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After a five star, Offie nominated, sold out production of Berkoff's EAST, Atticist is announced as the new Associate Company at King’s Head Theatre. We find out about this relatively new company from Its Artistic Director Jessica Lazar.
Q. It’s a meteoric rise for your company, Atticist. Was it all meticulously planned out?
Jessica Lazar: I really like the idea of an Atticist situation room somewhere under Holloway, covered in strategy maps and countdown clocks. Sadly not.
We’ve been very fortunate with the reception of our first two shows. Life According to Saki won the Carol Tambor Award at Edinburgh Fringe in 2016, which was an amazing break for us as it translated into a month Off Broadway run in 2017. If we could have planned that we would have… From there, we put the wheels in motion for our next show and gradually the elements fell into place. It was hugely gratifying that East met with such positivity. You see many brilliant projects that simply don’t get lucky, even if it’s deserved.
What’s at the heart of the company?
Collaboration. Company spirit. Which takes you to some weird and wonderful places. We were particularly proud of Best Ensemble nomination in the Off West End Theatre Awards because that sort of epitomises what we want Atticist to stand for. In the rehearsal room and in the development process, no one is more important than anyone else; everyone works together to create a unified piece. Our ethos is that theatre should be fun - even if the thing you’re making is very serious. Especially then.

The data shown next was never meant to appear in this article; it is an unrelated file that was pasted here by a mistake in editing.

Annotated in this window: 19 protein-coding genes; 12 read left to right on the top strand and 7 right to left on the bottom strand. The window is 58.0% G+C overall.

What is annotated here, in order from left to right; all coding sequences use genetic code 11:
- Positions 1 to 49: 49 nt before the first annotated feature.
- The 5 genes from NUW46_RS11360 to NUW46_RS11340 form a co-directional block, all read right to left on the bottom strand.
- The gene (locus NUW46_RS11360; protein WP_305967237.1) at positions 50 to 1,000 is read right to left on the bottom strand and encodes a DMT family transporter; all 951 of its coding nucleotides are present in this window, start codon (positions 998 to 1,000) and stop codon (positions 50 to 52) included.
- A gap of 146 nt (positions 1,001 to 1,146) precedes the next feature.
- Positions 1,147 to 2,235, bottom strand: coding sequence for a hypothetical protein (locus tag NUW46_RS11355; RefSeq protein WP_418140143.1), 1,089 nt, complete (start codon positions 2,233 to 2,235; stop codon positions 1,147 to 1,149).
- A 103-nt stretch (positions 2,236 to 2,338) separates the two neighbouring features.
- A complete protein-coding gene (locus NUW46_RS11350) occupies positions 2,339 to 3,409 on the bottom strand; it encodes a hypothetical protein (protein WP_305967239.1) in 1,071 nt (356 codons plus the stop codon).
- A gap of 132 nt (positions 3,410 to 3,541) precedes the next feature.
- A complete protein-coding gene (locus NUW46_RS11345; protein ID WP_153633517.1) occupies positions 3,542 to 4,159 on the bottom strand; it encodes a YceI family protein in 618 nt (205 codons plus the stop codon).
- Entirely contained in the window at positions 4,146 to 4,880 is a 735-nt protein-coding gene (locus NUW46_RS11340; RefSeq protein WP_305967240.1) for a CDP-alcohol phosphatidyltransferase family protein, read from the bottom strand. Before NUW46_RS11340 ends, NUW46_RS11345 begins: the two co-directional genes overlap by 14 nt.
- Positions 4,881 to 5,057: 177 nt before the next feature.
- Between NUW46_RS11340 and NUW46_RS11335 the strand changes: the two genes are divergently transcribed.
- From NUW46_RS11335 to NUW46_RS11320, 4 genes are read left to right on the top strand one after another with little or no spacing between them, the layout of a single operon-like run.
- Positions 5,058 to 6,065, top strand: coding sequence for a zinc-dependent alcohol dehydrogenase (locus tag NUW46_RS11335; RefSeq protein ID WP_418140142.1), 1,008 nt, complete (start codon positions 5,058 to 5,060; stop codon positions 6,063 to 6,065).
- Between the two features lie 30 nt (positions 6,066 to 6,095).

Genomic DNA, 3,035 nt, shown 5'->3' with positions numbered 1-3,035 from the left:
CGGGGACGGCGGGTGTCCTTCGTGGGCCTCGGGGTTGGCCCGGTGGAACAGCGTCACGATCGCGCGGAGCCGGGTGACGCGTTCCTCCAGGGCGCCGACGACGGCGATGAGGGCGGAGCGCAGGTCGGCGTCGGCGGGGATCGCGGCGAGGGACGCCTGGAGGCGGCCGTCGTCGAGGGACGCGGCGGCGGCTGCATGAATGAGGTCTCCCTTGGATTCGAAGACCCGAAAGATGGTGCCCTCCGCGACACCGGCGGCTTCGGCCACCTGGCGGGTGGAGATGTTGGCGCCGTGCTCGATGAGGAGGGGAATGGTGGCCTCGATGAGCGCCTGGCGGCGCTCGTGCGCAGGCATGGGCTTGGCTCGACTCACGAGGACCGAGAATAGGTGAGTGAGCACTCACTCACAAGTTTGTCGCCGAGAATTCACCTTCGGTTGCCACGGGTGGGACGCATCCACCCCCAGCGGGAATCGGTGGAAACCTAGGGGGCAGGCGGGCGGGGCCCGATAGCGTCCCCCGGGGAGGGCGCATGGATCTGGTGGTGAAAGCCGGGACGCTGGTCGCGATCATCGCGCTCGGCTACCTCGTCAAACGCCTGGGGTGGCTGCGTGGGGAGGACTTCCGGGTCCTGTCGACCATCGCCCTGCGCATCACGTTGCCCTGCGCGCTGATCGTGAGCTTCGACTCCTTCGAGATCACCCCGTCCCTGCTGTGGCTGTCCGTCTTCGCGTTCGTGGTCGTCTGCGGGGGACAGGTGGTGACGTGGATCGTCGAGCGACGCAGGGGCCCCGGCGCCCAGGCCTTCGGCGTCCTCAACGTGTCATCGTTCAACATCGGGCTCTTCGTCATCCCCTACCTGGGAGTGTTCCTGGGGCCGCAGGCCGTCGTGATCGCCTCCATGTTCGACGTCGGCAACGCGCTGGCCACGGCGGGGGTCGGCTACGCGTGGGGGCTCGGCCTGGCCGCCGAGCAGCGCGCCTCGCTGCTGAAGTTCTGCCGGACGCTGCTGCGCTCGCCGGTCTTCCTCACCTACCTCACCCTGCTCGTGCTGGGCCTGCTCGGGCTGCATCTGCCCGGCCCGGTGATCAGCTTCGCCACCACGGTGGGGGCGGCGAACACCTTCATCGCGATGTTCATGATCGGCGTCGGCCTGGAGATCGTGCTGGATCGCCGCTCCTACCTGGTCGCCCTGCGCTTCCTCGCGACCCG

There is very much the sense that the company has high production values. Is it easy to achieve these?
Yes and no. It’s one of the reasons we’ve only done two shows since Atticist was formed. We’re committed to paying everyone as well as we can within a realistic budget and to meeting the standards we’ve set for ourselves and the production values we share, so a prolific output would have been impossible. Everyone who works with Atticist also works elsewhere - freelancing and/or employed by other companies and venues - which gives us a level of freedom but also means we can’t just pull a rabbit out of a hat.
"It comes down to making sure you’re working alongside collaborators who are all dedicated to the same goal, to the same standards. So it’s easy to achieve with careful collaboration, but it takes perseverance, imagination, and flexibility."
It’s interesting that you won’t perform in spaces that don’t have wheelchair access, which could be tricky in some theatres limited by space (and funds). Why make it difficult for yourselves?
It may make it difficult occasionally and it may mean we turn down some opportunities. But we want audiences to be able to trust that if they come to see something we’re doing, access will never be a problem.